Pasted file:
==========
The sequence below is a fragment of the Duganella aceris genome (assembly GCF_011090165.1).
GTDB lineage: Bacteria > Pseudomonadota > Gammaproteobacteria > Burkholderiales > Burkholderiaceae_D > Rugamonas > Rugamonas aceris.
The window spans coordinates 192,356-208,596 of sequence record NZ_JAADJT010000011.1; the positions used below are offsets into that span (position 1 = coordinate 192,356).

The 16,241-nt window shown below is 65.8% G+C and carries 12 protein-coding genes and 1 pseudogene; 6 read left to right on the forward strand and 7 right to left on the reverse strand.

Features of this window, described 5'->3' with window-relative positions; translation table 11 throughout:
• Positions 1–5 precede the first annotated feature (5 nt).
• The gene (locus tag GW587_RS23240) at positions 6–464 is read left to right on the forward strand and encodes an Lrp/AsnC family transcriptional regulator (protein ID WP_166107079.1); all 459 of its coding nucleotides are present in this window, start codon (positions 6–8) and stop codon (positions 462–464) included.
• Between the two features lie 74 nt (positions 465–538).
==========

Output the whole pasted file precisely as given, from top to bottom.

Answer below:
The sequence below is a fragment of the Duganella aceris genome (assembly GCF_011090165.1).
GTDB lineage: Bacteria > Pseudomonadota > Gammaproteobacteria > Burkholderiales > Burkholderiaceae_D > Rugamonas > Rugamonas aceris.
The window spans coordinates 192,356-208,596 of sequence record NZ_JAADJT010000011.1; the positions used below are offsets into that span (position 1 = coordinate 192,356).

The 16,241-nt window shown below is 65.8% G+C and carries 12 protein-coding genes and 1 pseudogene; 6 read left to right on the forward strand and 7 right to left on the reverse strand.

Features of this window, described 5'->3' with window-relative positions; translation table 11 throughout:
• Positions 1–5 precede the first annotated feature (5 nt).
• The gene (locus tag GW587_RS23240) at positions 6–464 is read left to right on the forward strand and encodes an Lrp/AsnC family transcriptional regulator (protein ID WP_166107079.1); all 459 of its coding nucleotides are present in this window, start codon (positions 6–8) and stop codon (positions 462–464) included.
• Between the two features lie 74 nt (positions 465–538).